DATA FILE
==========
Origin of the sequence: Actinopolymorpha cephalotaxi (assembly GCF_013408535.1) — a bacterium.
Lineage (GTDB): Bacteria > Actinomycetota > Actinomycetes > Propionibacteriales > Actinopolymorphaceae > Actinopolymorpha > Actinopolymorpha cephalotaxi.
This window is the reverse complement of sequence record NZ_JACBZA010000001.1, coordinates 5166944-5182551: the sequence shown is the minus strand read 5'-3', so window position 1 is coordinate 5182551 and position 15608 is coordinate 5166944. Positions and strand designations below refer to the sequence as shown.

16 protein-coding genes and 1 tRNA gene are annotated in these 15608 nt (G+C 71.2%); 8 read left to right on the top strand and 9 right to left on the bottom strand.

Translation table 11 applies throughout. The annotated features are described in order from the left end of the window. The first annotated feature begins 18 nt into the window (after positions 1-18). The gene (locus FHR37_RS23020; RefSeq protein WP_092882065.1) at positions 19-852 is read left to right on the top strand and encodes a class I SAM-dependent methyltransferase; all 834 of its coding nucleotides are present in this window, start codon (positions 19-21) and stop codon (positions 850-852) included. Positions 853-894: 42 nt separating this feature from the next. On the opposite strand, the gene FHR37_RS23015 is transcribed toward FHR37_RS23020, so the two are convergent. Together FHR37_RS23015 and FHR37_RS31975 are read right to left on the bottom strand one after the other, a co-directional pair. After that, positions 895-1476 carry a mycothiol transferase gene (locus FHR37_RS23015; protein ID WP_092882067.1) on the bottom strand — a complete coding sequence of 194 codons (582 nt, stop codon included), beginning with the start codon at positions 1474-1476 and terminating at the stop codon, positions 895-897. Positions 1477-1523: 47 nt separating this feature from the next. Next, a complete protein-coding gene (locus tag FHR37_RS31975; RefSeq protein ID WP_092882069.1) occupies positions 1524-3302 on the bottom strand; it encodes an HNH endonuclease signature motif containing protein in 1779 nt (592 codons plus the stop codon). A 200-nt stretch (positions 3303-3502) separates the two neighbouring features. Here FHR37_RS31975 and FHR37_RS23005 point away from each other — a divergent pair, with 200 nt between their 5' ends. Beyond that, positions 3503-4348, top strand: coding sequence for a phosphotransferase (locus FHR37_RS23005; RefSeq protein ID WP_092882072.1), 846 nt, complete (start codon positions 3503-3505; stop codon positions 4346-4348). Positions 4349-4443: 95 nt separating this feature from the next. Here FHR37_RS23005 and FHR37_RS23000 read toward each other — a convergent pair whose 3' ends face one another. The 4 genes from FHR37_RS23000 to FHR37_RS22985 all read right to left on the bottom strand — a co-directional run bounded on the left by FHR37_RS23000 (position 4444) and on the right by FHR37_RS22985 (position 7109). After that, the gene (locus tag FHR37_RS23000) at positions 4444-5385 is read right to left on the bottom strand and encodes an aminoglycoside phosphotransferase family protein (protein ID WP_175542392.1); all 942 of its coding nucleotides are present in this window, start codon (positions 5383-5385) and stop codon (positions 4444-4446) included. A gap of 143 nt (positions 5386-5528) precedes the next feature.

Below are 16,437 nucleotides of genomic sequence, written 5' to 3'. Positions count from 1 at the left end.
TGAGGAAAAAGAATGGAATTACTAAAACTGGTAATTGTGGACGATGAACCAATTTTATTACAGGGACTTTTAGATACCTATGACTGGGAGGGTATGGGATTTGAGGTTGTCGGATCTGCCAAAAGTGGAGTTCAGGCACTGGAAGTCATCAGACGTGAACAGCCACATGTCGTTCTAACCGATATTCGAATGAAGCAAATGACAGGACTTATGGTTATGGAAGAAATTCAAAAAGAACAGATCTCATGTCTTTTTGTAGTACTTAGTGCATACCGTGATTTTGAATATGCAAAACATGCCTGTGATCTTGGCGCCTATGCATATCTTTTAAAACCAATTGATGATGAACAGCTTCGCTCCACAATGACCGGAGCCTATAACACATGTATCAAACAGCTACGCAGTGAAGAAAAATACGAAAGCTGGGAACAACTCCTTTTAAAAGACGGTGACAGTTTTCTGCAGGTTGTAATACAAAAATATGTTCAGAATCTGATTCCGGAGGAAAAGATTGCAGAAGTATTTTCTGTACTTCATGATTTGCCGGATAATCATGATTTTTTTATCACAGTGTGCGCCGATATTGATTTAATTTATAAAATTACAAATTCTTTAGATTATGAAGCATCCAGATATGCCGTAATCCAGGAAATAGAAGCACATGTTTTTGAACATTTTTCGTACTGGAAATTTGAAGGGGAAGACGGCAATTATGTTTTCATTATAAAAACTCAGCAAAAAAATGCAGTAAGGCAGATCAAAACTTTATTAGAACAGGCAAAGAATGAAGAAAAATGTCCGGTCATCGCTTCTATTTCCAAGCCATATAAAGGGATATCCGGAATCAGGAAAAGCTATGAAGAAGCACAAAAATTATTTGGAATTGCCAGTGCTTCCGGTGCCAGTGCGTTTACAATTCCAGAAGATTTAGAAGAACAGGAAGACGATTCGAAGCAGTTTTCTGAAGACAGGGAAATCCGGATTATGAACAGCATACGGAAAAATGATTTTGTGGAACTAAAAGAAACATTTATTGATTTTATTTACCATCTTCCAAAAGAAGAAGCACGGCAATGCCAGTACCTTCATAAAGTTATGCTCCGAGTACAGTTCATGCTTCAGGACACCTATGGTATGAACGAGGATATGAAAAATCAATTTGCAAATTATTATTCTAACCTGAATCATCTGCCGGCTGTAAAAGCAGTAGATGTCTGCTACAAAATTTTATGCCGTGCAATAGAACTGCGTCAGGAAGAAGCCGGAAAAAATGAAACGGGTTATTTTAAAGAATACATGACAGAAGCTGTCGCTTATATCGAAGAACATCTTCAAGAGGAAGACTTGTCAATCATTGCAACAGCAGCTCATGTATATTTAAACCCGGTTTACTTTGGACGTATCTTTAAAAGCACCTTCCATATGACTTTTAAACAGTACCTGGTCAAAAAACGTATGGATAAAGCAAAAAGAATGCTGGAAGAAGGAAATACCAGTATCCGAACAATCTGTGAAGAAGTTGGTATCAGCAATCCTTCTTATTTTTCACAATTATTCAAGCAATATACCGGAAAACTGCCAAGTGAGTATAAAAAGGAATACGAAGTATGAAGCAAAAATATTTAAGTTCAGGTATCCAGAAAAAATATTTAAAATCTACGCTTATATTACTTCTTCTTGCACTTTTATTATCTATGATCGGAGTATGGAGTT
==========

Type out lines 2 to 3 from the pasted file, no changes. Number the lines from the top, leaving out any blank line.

Lineage (GTDB): Bacteria > Actinomycetota > Actinomycetes > Propionibacteriales > Actinopolymorphaceae > Actinopolymorpha > Actinopolymorpha cephalotaxi.
This window is the reverse complement of sequence record NZ_JACBZA010000001.1, coordinates 5166944-5182551: the sequence shown is the minus strand read 5'-3', so window position 1 is coordinate 5182551 and position 15608 is coordinate 5166944. Positions and strand designations below refer to the sequence as shown.